A View from the Top

This is the second state Capitol Building here in Salem…the one that burned on April 25, 1935.

Many many photographs of the views of the surrounding town were taken from the top of this cupola.  One of the early views of Salem though was a drawn as an aerial  map …before photos were readily available…

note the State Capitol building on the left (and Waller Hall at Willamette University visible as well).  The diagonal street heading off into the trees above and to the right of the Capitol is Center Street.  If you know Salem you can also probably pick out the woolen mill, the train station, Bush House.

and if you zoom in even further you can see the rudimentary beginnings of the Court Chemeketa Residential Historic District. The road running on a diagonal from the bottom left is State Street, and the last house on the north side of State is our house, before it was moved the first time in 1893.

Here are some other views I’ve found over the years…in this one looking south you can identify Eaton Hall and Waller Hall on the Willamette Campus with an early roof later destroyed by fire, and the current quad at Willamette then as a race track.

In this view looking west you can see the old Marion County Court House, the Methodist Church, the Ellis Lawrence Building and the current-day Grand Theater side by side on High Street…

I found this photo below at the Oregon Historical Society years ago looking east with Waverly Street at the bottom, Court Street to the left and State Street to the right.  The Supreme Court Building was under construction and you can see the foundation of the house that was moved to make way for the office Building…the house that was moved to our neighborhood and has been on 17th Street for over 100 years.  It was originally the residence of the Willamette University president.  The interior was remodeled by architect Pietro Belluschi in the early 1940’s for owners Phil and Lucille Schramm (Belluschi had designed a summer house for the Schramm’s on the North Santiam River and so agreed to take on the remodel as well).

(I know this house well as it backs up to our garden, with also a view of the back of the Schramm house before it was remodeled)

In the 1980’s OHS made a more detailed photo of the east-facing view for me when I was researching the neighborhood

At the bottom center of this photo below is the white Schramm House and to left is our house with the State Penitentiary visible in the background

In this photo below the large white building on the left in the photo was East School on Center Street

shown here before demolition in 1950 (site of the current Center Street Safeway).  Many photos were taken from atop this school building which had a clock tower…

(think of these kids when you run into the Safeway one day…soon I hope)

the farm house at the center of this photo below still stands at 14th and Marion.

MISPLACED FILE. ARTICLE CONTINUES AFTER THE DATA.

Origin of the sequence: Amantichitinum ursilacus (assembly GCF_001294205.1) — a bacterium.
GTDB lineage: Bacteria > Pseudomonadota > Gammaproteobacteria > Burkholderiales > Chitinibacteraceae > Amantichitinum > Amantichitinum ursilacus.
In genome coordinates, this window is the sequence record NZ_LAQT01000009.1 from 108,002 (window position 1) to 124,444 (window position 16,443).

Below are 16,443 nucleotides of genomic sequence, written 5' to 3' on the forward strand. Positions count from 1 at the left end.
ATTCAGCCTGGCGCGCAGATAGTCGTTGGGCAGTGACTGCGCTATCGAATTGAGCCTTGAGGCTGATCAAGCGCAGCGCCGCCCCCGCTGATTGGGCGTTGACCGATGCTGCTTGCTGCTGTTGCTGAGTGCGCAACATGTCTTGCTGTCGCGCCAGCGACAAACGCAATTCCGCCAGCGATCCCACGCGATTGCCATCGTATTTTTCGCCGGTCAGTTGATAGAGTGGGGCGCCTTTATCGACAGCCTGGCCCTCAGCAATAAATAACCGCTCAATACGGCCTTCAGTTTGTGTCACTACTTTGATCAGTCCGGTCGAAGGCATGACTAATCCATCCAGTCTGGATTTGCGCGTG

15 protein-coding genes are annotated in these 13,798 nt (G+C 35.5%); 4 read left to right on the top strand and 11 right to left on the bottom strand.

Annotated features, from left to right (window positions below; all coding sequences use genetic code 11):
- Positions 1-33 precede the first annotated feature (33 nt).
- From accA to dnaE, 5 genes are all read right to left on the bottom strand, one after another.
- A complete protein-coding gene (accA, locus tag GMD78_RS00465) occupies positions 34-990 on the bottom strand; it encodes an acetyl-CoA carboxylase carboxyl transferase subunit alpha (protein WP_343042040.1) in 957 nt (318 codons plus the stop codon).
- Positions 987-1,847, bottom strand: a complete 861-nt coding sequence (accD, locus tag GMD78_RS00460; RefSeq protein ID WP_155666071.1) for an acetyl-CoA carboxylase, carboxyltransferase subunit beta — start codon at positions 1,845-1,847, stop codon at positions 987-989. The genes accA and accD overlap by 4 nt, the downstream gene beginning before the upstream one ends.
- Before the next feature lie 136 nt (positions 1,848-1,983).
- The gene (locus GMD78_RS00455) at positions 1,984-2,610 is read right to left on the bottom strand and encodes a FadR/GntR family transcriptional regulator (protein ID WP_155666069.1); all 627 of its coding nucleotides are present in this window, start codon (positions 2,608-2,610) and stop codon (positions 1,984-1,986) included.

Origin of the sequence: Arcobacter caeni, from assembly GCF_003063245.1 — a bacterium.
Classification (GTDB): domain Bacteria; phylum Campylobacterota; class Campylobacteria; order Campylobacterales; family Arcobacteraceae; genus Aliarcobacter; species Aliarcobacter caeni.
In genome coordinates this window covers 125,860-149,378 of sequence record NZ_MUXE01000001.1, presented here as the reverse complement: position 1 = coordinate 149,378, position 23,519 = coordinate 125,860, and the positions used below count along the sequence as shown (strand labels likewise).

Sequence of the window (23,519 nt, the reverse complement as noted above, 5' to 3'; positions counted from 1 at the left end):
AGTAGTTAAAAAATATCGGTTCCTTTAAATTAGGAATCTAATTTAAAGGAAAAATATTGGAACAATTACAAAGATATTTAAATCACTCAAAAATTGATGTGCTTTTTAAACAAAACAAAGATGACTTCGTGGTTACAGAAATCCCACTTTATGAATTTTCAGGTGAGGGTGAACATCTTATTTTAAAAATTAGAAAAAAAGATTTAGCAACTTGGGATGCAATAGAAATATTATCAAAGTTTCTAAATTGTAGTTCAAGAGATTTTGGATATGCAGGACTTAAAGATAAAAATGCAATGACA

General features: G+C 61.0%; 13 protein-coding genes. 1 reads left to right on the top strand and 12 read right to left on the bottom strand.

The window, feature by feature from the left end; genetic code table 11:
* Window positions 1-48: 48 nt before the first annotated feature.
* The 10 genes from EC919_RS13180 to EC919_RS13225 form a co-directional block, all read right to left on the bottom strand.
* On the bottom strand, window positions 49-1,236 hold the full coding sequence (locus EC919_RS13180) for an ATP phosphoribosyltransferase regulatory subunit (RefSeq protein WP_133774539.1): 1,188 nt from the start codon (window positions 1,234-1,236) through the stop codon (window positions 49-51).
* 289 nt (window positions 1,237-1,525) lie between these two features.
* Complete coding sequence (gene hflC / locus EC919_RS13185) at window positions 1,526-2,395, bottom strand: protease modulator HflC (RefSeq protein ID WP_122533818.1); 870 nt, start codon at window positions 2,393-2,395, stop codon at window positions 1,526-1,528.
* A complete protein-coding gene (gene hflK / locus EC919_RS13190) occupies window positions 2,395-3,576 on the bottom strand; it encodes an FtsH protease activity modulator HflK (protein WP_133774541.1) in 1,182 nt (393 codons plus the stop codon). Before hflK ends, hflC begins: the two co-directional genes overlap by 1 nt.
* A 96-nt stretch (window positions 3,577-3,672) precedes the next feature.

Finally…to complete the Spaulding/Griffith story begun in yesterday’s blog post, Charles Spaulding bought two adjacent houses for his daughters as wedding presents.  Beulah (Spaulding)and Roy Mills lived at 1474 Court street from 1910 until their deaths in 1950.  Next door at 1456 were Ila (Spaulding) and Lewis Griffith who married in 1922.  Their son John S. Griffith remodeled the house in 1962 and continued to live there until his death in 2019…photos below of before, during and after.

and the two houses as they look today enshrouded in greenery…

Here’s a view looking west from the Mills’s front porch in a 1914 snowstorm and a view from the same spot in the 1990’s


across the street at 1457 lived Lewis Griffith’s parents Kate (Dalrymple) and John C. Griffith…this house below now famous for the amazing Japanese maples carefully tended by Julie Francis…

Enough history for today.  Too much information but more to come.

Keep in touch…











  1. More interesting history! Love the picture of the little fella pushing what I believe is a lawn mower. That flower is gorgeous!

  2. The Schramm house? I didn’t know I had a house there. I’m a Schramm…but the closest I ever came to you in Oregon is being born and growing up for several years in Vancouver (Canada).
    The things you learn….
    : )

      1. Yes, that would make a nice change. Like you, I am hitting a wall right about now. And the endlessly dreary weather we are having instead of our usual spring isn’t helping.

  3. Just back up and running after an electrical error. Fun to see my old neighborhood/current neighborhood in the “olden” days. Thanks.

Leave a Reply to Katy Vigeland Cancel reply

Fill in your details below or click an icon to log in:

WordPress.com Logo

You are commenting using your WordPress.com account. Log Out /  Change )

Facebook photo

You are commenting using your Facebook account. Log Out /  Change )

Connecting to %s